One time after one of these sporadic visits, Richard, wise beyond his five years of age, queried me, “Do you know why my father is always tired?”

To humor him I returned, “Is it because he gets up early and works so much? Is that the reason?”

“No, it is because he drinks too much and stays up late playing cards.”

Truth flowing from the mouth of this babe astonished me. Richard was a bright boy, brighter than his sister Beatrice, and not actually being a child of André himself, perhaps his intelligence was encouraged by the feral genetic stock associated with his illegitimate lineage.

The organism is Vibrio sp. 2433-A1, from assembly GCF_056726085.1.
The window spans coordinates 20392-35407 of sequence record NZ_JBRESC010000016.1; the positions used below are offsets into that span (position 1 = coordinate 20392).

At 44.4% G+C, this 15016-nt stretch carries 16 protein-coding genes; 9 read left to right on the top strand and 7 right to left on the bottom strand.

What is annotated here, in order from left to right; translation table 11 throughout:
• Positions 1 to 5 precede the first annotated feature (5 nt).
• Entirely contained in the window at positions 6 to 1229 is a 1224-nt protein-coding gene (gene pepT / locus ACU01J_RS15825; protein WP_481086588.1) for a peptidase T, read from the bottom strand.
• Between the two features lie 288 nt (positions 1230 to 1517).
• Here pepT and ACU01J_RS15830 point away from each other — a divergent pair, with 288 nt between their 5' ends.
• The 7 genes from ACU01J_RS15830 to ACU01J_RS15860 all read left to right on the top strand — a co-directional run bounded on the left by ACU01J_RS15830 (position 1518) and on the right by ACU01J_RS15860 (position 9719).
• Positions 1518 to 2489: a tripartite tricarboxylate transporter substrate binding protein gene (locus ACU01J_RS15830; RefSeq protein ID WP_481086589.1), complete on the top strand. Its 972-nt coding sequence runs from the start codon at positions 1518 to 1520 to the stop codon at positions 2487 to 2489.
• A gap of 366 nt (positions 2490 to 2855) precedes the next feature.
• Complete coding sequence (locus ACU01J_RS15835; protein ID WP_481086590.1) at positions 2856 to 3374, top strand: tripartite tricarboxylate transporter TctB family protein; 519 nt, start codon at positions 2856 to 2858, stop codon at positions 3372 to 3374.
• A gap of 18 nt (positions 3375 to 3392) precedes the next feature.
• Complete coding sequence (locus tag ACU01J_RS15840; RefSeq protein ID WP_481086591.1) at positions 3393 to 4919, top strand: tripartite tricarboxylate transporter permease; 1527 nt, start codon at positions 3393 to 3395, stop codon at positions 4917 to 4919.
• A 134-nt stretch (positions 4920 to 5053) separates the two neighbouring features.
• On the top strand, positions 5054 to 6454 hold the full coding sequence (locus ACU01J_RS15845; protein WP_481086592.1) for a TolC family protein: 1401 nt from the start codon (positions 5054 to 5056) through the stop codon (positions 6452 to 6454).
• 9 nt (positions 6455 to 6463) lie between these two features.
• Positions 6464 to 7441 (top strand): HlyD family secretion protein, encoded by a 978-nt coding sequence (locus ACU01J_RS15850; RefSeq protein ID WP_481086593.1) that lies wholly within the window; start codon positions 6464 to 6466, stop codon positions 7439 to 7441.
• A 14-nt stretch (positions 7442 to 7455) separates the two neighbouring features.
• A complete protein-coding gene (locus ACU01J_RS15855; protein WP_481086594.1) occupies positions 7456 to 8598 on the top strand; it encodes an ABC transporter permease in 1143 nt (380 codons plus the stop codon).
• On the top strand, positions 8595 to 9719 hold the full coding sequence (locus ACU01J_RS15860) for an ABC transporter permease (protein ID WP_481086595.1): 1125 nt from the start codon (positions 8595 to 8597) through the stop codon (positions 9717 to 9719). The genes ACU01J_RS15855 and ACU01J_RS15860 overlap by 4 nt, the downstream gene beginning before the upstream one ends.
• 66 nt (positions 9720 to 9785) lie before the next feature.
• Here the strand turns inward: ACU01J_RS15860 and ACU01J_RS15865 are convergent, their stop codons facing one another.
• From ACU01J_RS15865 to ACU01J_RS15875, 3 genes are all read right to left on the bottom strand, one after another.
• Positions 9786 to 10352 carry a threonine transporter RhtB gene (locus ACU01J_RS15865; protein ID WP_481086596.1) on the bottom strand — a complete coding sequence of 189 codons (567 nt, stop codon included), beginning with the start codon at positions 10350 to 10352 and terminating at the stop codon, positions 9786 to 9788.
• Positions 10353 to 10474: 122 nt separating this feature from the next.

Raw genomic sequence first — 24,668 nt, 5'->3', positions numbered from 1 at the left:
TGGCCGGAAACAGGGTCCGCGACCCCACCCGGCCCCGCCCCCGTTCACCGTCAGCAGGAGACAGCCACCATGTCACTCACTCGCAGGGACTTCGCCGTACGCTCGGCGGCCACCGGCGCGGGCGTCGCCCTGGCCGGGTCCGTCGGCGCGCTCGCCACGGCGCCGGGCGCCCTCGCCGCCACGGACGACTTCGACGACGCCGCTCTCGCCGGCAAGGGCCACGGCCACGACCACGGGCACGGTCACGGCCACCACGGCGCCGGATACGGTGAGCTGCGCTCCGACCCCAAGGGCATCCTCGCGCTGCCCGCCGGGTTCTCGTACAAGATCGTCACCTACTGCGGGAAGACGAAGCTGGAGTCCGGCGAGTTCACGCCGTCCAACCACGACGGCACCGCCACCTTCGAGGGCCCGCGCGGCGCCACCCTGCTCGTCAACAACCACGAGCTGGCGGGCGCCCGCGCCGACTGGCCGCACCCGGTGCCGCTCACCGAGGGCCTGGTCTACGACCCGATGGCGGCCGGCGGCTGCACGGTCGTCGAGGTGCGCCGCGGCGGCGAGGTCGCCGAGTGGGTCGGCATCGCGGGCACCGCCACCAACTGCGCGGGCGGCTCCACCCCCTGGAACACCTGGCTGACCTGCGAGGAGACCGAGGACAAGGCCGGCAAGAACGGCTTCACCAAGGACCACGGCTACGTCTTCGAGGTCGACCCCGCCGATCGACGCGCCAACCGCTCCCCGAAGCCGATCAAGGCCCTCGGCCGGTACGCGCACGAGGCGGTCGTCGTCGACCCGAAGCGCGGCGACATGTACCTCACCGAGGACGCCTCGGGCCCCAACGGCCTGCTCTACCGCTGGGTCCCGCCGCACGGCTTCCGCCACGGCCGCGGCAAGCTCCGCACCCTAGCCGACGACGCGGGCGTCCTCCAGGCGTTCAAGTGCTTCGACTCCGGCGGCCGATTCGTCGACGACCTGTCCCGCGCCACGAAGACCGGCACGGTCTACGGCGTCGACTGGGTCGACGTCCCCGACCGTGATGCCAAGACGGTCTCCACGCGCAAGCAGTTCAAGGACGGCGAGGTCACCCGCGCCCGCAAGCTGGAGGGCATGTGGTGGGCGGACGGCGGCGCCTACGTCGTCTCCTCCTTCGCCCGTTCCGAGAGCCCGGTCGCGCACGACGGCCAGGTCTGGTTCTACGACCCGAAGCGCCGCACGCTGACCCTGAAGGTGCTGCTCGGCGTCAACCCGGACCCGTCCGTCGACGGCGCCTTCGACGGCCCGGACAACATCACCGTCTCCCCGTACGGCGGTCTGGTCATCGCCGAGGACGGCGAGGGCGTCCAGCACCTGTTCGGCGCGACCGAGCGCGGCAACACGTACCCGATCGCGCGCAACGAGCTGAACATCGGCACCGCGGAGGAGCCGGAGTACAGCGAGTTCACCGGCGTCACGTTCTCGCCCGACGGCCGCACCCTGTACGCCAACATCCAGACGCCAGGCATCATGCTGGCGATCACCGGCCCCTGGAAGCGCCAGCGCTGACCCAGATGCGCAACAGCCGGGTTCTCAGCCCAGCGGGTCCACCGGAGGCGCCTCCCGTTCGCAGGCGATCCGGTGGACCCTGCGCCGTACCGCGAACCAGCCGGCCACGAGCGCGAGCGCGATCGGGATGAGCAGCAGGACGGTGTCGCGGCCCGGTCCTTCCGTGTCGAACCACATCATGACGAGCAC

In mid July, the midpoint of the summer, André made one of his visits to the farm. He had been deputized to deliver some news to me. It was a bit of news that my mother had conveyed to Mutti by telephone. André no doubt relished this moment since the standard military tradition associated with this task enhanced his self-image as an officer. Nicole directed me to the estate courtyard where the boot and jodhpur-clad André, as always a true caricature of himself, was standing beside his Jaguar. He insisted speaking with me in his broken English, though by this time my French well exceeded his pidgin. By the gravity of his behavior I knew exactly the nature of the news he was to deliver to me—my father’s death by suicide. My father had attempted several suicides in the past, almost succeeding on at least one occasion. It was news I half-expected to receive during the course of the summer anyway, and though saddened I was not shocked by this eventuation. I preferred not betray myself by second-guessing André, but rather wanted to let him muddle his way through breaking the news to me. I nodded expressionlessly as he handed me a letter, which I noticed to be returned to sender (me) from the VA Hospital in Northampton, Massachusetts, my father’s last residence. The missive happened to be the last letter I had written to my father. André was under the foolish misapprehension that this was my father’s last letter to me. André uttered, “Your father is dead. Today you are a man.” He kissed me with the pomp of military ceremony. Then, thinking he was somehow protecting me, he grabbed the letter, which he had just handed to me, out my hands—a letter, the contents of which, by the way, I was already quite aware, having written the same a couple of weeks prior—and tore it into little pieces stuffing them into his pocket. “It is better not to know some things,” he fumbled. Had I not already been marinating in the somberness of this news, I would have laughed in his face for the cumbersome way he botched his delivery. The melodramatic theater of André’s “field promotion” was wholly inappropriate.